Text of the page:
THE EMPTYING OF YEMEN
By Dr. Daniel Pipes
First, even before the current political upheaval began there on January 15, 2011, violence emanating out of Yemen impinged on Westerners. As President Ali Abdullah Saleh's weak government controlled only a small part of the country, violence had emerged both near to Yemen (such as attacks on American and French ships) and distant from it (Anwar al-Awlaki's incitement to terrorism in Texas, Michigan, and New York). With Mr. Saleh's apparent abdication on June 4, when he traveled to Saudi Arabia for medical treatment, the central government's writ will further diminish, Yemen is set to become an even greater exporter of violence.
But it's the second danger that staggers the mind: an unprecedented emptying out of Yemen, with millions of unskilled and uninvited refugees, first in the Middle East, then in the West, many of them Islamists, demanding economic asylum.
The problem begins with an increasingly cataclysmic water shortfall. Gerhard Lichtenthaler, a specialist on this topic, wrote in 2010 how, in many of the country's mountainous areas, "available drinking water, usually drawn from a spring or a cistern, is down to less than one quart per person per day. Its aquifers are being mined at such a rate that groundwater levels have been falling by 10 to 20 feet annually, threatening agriculture and leaving major cities without adequate safe drinking water. Sanaa could be the first capital city in the world to run dry."
And not just Sanaa: as a London Times headline put it, Yemen "could become first nation to run out of water." Nothing this extreme has happened in modern times, although similar patterns of drought have developed in Syria and Iraq.
Scarce food resources, columnist David Goldman points out, threaten to leave large numbers of Middle Easterners hungry and a third of Yemenis faced chronic hunger even before the unrest. That number is growing quickly.
The prospect of economic implosion looms larger by the day. Oil supplies are reduced to the point that "Trucks and buses at petrol stations queue for hours, while water supply shortages and power blackouts are a daily norm." Productive activity is proportionately in decline.
If water and food were not worrisome enough, Yemen has one of the highest birthrates in the world, exacerbating the resource problem. With an average of 6.5 children per woman, almost 1 in 6 women is pregnant at any given time. Today's population of 24 million is predicted to double in about 30 years.
Politics exacerbate the problem. Assuming Mr. Saleh's rule is history (the Saudis may not let him leave, too many domestic opponents have risen against him), his successor will have difficulty ruling even the meager portion of the country that he controlled.
Too many factions with contrary aims are competing for power – Mr. Saleh's forces, Houthi rebels in the north, secessionists in the south, Al-Qa'ida-style forces, a youth movement, the military, leading tribes, and the Ahmar family – for them to coalesce into a neat binary conflict. In a country governed by a "tribal system masquerading as a military autocracy," anarchy along Somali or Afghan lines looks more probable than civil war.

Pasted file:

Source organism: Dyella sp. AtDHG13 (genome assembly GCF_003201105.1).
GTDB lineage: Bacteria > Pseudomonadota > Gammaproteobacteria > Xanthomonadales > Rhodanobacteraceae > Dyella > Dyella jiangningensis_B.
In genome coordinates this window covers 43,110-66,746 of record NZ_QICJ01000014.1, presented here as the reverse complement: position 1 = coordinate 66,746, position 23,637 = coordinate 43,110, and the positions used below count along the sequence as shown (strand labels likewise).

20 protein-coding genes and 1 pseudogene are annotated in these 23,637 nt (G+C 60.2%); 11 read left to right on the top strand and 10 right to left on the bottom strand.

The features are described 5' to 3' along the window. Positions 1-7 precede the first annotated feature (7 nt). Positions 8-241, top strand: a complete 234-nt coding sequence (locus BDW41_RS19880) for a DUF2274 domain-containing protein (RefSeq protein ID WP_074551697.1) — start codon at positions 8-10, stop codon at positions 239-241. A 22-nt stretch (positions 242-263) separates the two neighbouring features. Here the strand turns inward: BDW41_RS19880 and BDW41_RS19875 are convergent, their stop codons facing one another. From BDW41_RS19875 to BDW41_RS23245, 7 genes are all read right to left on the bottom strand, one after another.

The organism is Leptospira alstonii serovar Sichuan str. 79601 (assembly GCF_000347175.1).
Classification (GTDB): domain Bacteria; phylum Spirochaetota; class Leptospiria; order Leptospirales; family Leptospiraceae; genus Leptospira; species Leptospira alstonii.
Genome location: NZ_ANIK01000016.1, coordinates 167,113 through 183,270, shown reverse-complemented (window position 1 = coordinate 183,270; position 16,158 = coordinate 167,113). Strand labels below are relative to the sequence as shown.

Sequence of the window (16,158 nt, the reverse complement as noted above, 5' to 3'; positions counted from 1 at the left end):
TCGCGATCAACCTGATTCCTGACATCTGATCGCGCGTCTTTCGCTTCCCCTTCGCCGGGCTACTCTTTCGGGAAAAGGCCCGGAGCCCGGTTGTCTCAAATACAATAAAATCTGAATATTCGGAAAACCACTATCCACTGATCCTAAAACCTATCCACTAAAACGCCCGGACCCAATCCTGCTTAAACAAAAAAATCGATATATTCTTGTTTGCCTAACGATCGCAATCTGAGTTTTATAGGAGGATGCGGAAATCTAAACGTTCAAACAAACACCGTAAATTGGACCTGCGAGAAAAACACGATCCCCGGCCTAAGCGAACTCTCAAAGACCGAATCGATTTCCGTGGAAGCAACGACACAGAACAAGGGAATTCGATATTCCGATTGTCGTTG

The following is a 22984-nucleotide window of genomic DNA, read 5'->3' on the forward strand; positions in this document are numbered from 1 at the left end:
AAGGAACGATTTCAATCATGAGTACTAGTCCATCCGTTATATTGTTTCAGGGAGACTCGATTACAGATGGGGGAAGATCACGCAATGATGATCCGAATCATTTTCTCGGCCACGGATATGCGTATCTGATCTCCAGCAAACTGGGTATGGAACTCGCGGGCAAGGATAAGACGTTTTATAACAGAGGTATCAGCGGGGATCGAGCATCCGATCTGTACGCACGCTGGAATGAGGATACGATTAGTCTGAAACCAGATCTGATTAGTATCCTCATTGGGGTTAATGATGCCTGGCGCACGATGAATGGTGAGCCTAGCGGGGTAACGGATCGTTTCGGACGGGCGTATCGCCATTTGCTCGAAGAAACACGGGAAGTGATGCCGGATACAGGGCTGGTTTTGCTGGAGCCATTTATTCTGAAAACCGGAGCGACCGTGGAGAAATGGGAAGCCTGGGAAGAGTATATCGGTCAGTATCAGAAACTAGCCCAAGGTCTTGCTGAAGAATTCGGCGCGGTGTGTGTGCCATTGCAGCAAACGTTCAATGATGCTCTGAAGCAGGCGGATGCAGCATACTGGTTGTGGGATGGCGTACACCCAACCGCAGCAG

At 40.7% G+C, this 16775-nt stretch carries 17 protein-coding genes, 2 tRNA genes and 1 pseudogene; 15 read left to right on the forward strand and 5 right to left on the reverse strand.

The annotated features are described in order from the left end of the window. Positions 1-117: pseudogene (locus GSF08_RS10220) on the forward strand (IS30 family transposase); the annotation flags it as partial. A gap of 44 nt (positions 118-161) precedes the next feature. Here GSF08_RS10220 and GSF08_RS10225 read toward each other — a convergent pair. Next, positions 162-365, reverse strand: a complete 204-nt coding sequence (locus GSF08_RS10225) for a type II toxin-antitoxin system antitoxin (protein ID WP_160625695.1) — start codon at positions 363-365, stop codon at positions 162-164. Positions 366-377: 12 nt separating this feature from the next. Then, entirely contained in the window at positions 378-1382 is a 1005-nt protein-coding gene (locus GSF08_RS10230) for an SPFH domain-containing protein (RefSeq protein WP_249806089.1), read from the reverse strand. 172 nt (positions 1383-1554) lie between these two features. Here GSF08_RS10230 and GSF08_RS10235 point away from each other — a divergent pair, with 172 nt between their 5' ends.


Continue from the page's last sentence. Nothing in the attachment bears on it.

Yemeni Islamists range from members of the Islah Party, which competes in parliamentary elections, to the Houthi rebels fighting Saudi forces, to Al-Qa'ida in the Arabian Peninsula. Their growing power boosts the Iranian-backed "resistance bloc" of states and organizations. If Shi'ites prevail over Sunnis in Yemen, Tehran will gain all the more.
In combination, these several crises – ecological, economic, political, ideological – could prompt a mass, unprecedented, and tragic exodus out of Yemen, leading to an epic anti-Yemeni backlash.
On a personal note: I was fascinated by Yemen on a visit as a student in 1972. A land so difficult of access that colonial powers only lapped at its edges, it managed to keep its customs, including a spectacular style of architecture and a distinctive culture of dagger-wearing men and most adults chewing qat.
Can the outside world prevent catastrophe? No. Yemen's terrain, culture, and politics all render a military intervention untenable; and, at this time of Western deficits and Saudi dread, no one will take responsibility for its collapsing economy. Nor will states volunteer to take in millions of needy refugees.
In this darkest hour, Yemenis are on their own.
© Daniel Pipes 2011
Originally Published in the Washington Times, June 7, 2011
Republished with the Permission of Daniel Pipes
Reprinted from the Daniel Pipes Mailing List, June 7, 2011
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Author or co-author of eighteen books, Dr. Pipes is a regular columnist for National Review Online, Front Page Magazine, the New York Sun, and the Jerusalem Post. His analyses of world trends and of forces and developments in the Middle East have appeared in numerous North American newspapers, including the Washington Post, the New York Times, and the Wall Street Journal. He frequently appears on American network television, as well as at universities and think tanks, to discuss the Middle East, Islam, and the Islamist threat to the U.S.A. and the West. He also has appeared on BBC and Al Jazeera, and has lectured in approximately twenty-five countries.
Dr. Pipes is a Polish-American Jew whose parents fled Poland in 1939, immigrated to the U.S.A., and assimilated well into
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and serving as Professor of History at Harvard University from 1950 until his retirement in 1996. During the Cold War, the
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